Everyone probably knows someone like my dear friend, Heidi, who LOVES Moscato. I’m proud to say she is spreading her wings and enjoys white wine and even a red now and then. That would be my influence, good or bad, you be the judge.
A couple days ago, I brought up The Cosmopolitan and it’s popularity in the 90’s. Past tense. Replacing it in popularity is Moscato which can be found in 3 different colors.
White, Pink and Reds are usually made from Muscat grapes. They are grown in Piedmont, France which borders Italy and Switzerland. It is the only wine grape that is also produced as a table grape and some are made into raisins.
In some cases, a splash of red wine is added to white moscato to create the pretty pink shade.
A slightly different version is Moscato d’Asti, a sparkling white wine and is commonly made using Muscat Blanc grapes in the province of Asti, in the northwest hills of France in Montferrat.
If you browse your nearby LCBO, you will notice variations of the name but they are referring to the same beverage. There’s Muscatel (Spanish), Muscat Blanc, Muscadel, Muscandeni.
30% of Moscato consumers are Millenials. It is a sweet, lightly bubbly drink low in alcohol and high on flavour, making it very drinkable. Twitter averages 250 tweets per hour of people drinking it.
Popularity for Moscato boomed, in 2009, when Drake quoted it in on of his songs. Was it for the sake of a rhyme or does he actually drink it?
“It’s a celebration – clap clap bravo. Lobster and shrimp and a glass of moscato.” – Drake
But he’s not the only one.
“Still over in Brazil sipping Moscato, ya must have forgot though, so I’mma take you back to the block yo.” – L’il Kim
Origins of the Muscat name could be Persian: muchk or Greek: moskos or Latin: muscus or Italian: mosca which means fly since these grapes’s sweet scent attracts many fruit flies.
Ancient Romans referred to it as apiana and early documents date back to the 14th Century.
As with regular wine, it is possible Moscato came from ancient Egyptians but there is no documented proof.
Would you believe a search in LCBO brings up 386 different bottles of Moscato?
Here are a couple ideas for each color type to get you started.
Barefoot from California
Bartenura from Italy
Madria Sangria – California – Ernest & Julio Gallo Winery – yummy recipes using Moscato
Forward from Ontario
Jeunesse – USA
Jacob’s Creek – Australia
Ascheri Grappa from Greece – a vintage at $42.75 per bottle
Barefoot – California
Yellow Tail – Australia
Due to it’s sweetness, any type should pair well with spicy food. Summer is coming and it’s a perfect time to sip on a refreshing glass of chilled Moscato.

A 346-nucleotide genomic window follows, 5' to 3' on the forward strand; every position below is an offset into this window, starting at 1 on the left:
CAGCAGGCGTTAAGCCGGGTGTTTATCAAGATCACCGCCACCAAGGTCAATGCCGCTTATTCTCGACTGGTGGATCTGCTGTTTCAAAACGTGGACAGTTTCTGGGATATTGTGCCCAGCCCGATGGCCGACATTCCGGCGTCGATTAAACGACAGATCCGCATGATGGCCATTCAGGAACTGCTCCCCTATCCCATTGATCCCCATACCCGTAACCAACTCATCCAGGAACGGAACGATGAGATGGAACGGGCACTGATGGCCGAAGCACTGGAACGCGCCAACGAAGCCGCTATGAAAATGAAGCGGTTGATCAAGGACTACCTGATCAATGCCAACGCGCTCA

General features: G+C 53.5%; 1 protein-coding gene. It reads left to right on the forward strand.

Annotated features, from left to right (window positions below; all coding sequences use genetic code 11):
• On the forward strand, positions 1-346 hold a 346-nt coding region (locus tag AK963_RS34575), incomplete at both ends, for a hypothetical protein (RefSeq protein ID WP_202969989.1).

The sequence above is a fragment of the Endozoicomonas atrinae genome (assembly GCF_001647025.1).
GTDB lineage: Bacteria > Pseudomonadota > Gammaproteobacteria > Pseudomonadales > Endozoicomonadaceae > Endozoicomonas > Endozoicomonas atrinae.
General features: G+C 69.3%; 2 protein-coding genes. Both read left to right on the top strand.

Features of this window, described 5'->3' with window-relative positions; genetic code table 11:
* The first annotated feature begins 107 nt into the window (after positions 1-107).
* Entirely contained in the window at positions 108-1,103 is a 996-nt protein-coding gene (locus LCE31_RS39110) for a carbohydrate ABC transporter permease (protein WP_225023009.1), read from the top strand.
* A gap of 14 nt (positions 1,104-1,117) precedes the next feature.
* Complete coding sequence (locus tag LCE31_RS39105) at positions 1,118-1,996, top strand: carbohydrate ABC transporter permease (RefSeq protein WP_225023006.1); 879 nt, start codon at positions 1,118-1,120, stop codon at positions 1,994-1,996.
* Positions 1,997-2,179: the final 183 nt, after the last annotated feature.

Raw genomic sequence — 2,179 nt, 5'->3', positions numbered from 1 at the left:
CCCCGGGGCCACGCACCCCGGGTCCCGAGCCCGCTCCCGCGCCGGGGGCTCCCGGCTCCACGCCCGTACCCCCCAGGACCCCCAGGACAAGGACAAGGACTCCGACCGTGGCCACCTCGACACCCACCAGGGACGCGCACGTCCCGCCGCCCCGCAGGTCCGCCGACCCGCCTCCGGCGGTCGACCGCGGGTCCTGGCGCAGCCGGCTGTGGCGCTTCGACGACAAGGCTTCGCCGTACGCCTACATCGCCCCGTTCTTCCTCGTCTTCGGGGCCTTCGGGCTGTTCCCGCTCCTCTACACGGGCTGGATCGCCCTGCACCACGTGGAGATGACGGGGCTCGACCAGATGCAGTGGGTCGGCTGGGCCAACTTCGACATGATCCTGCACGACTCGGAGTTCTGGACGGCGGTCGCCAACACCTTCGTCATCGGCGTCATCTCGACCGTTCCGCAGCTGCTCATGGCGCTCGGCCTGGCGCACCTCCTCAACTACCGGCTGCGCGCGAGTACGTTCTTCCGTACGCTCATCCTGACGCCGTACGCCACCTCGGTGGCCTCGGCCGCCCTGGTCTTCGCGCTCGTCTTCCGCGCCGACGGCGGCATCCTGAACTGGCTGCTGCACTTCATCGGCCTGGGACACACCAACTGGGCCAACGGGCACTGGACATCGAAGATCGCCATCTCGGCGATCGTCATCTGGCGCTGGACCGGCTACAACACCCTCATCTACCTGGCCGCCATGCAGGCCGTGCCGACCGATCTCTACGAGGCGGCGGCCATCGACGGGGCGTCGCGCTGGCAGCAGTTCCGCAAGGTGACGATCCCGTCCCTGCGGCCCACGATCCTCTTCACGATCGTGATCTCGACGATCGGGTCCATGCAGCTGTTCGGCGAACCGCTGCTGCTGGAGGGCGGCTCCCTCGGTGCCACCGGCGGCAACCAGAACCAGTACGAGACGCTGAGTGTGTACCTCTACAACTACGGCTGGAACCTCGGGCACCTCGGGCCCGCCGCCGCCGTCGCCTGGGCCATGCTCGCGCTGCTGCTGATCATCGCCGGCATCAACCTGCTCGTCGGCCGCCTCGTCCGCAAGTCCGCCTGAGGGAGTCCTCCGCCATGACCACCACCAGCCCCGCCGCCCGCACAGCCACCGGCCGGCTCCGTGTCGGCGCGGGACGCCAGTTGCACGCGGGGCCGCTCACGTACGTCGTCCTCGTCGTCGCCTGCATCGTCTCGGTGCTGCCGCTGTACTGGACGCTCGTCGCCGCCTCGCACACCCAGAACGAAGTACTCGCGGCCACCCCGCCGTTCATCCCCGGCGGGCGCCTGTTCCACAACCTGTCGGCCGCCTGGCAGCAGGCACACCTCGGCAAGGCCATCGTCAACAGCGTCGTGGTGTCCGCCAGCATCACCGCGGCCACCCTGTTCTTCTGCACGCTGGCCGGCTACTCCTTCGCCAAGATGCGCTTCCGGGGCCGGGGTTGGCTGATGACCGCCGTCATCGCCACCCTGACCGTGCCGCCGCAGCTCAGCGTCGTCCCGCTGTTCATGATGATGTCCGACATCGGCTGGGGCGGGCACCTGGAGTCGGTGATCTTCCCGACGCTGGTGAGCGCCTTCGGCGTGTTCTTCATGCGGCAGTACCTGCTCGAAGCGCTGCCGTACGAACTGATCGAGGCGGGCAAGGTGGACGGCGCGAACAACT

Or drop in to the Wine Rack in the Byward Market and ask to sample a couple blends. They are usually pretty accommodating.
For a twist, let’s find out some things NOT to do in France. Normally, I throw some ideas of things TO DO in the city/country of origin or places to see locally. Not this time.
You know those annoying slide shows that take 12+ pages of refreshing just to find out the next tip or fact? They can take 10-15 minutes!
Skip the slideshow. Here is a condensed list from destinationtips.com:
Keep your hands on the table. If you think you’re being demure and lady-like by keeping them in your lap…forget it. Your companion will be wondering what you are doing down there.
Don’t assume the shops will be open like they are here in North America where the consumer is catered to. In France, shop owners take long 2 hour lunch breaks, 2 or 3 week summer holidays in July or August, and then there’s the strikes. Don’t expect them to be open Sundays either.
Don’t expect the dog owners of France to pick up after their pets. They are not on the same page of ‘poop and scoop’ as the rest of us. Please don’t suggest they do either. Just leave your good shoes at the hotel, or watch where you walk.
Please don’t squeeze the produce! Fruit and vegetables in France markets sure look appealing but it’s a big No-No to poke, prod, touch, squeeze or to pick it up to smell it. Ask the vendor to bag it for you. Just point to it!
Don’t order the salad as an appetizer. In France, it is meant as a digestive and palate cleanser to be eaten after your main meal, before the cheese or dessert.
Save the hugs for your lover. When greeting your friends and acquaintances, please air kiss both cheeks. You might think a great big bear is a good sign of friendship but you’ll startle them, especially if it’s your boss. They will misunderstand your intentions! Yikes.
It’s not BYOB! If you’ve been invited to a dinner party, do NOT bring a bottle of wine as a friendly gesture. The host will be offended. He/She knows how to select the proper wine for their own fete. And let the host do the pouring, too.
Recently, I tried a mix of gin, moscato, lemon and cranberry juice which wasn’t too bad. Add a couple splashes to your favorite summer cocktail to liven it up. Any cocktail will do!
Try a Honey Bee (from Stella Rosa Wines) using 3 oz white moscato, 1 oz rum, lemon slices and little honey, shaken and poured over ice. I used rye since I had no rum on hand to attempt this.
Vive la France!
Posted by Kim Ratcliffe-Doe on May 9, 2017